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American Banker: If I Can’t Get An ‘Emergency’ Loan From A Bank, It’s Not Clear Who Possibly Can

We tested the prediction that banks will step in when payday lenders face restrictions. They didn’t want our business.

Originally published at on March 27, 2023.

Last year, my state of New Mexico passed ostensibly progressive legislation capping interest rates at an annual percentage rate (APR) of 36 percent. The move was intended to shut down predatory payday lenders, and supporters of the legislation assured those who believed the legislation would leave a void in the market for specialized emergency loans that in fact, that void would be filled by banks who would step in to offer this kind of credit.

Recently, news broke to suggest this was happening: Banks claimed that they would in fact be providing small dollar, short-term loans to customers left without credit options in the aftermath of the ban — and others like it in states like Illinois — taking effect. However, as part of an investigation conducted by my organization, the Southwest Public Policy Institute, it has become clear that this narrative is what you might call “fake news.” Once again, big banks — powerful actors within our financial system — sold the guardians of good governance and the media a lie, and unfortunately, the lie was treated as fact.

I recently spent over eight hours — and $75 in cash — attempting to borrow a few hundred dollars from three national banks with branches in the Land of Enchantment. All three times, I was rejected. As for other banks purporting to offer this type of credit, I was not even able to apply — because they do not operate or offer the services in question in New Mexico at all.

So much for claims from Pew Charitable Trusts that big banks offer “safer and more affordable” borrowing “for customers who previously would turn to high-cost payday loans or other alternative financial services.” It appears that they, and media figures like the Santa Fe New Mexican’s Milan Simonich, who declared that “banks are providing small loans to New Mexico customers at reasonable rates, all at a rapid clip,” have been duped.

To test the state’s small-loan offerings, I visited Bank of America, Wells Fargo, and U.S. Bank branches in the Albuquerque metro area and filled out applications for specialized emergency loans — to no avail. Despite the fact that I am a married, middle-class father of three with excellent credit (over 750 credit score), a mortgage in good standing, and no criminal record, all three banks required me to have maintained a personal checking account, with recurring direct deposits having been made into the account in question, for at least six months. Needless to say, such requirements mean any credit offered by the banks in question could not possibly serve the needs of someone in an emergency — something that the products “replaced” by these supposed loans frequently did. The process of applying for the loans, which, again, I did not get, was also hardly quick, cheap or easy — attributes you would hope would apply to “emergency lines of credit.” Again, my total expenses were $75, and I lost a full workday’s worth of time.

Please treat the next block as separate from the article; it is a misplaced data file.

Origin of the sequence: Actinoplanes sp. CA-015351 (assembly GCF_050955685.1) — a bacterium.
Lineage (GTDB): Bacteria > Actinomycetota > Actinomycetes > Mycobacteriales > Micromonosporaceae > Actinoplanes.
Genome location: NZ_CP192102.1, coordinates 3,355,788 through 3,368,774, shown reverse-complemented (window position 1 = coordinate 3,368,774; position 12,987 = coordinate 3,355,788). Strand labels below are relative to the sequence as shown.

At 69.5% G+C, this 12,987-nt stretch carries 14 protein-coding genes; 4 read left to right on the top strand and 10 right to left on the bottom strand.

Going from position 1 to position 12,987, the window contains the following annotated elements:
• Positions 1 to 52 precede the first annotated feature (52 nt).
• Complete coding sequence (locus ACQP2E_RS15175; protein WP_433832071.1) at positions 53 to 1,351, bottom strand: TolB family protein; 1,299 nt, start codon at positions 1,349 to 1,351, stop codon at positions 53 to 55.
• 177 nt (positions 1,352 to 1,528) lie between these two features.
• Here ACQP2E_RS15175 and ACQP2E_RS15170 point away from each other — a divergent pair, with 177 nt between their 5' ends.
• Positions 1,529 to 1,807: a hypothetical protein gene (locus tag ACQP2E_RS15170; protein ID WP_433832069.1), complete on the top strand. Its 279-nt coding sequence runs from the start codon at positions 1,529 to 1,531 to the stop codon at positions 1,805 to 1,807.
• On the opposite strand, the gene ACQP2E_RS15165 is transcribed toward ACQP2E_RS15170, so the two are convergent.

My conclusion: What is actually going on here is banks may be using the de facto banning of short term, small dollar loans to entice customers into opening accounts with them in the hope that somewhere down the line — in, say, six to twelve months from an account’s opening — they may able to access a bank loan. But those loans are not actually being offered as it stands to consumers looking for a replacement to now-banned payday or installment loans. And of course, they may never be because unlike me, many of these borrowers do not have an excellent credit rating and represent lending risks to the banks, even though they may represent a profit line for the banks insofar as they can be enticed to open checking accounts, potentially complete with overdraft fees if they want to overdraw their accounts as a form of high-cost, short-term, emergency credit. A cynic might say that result will inevitably obtain.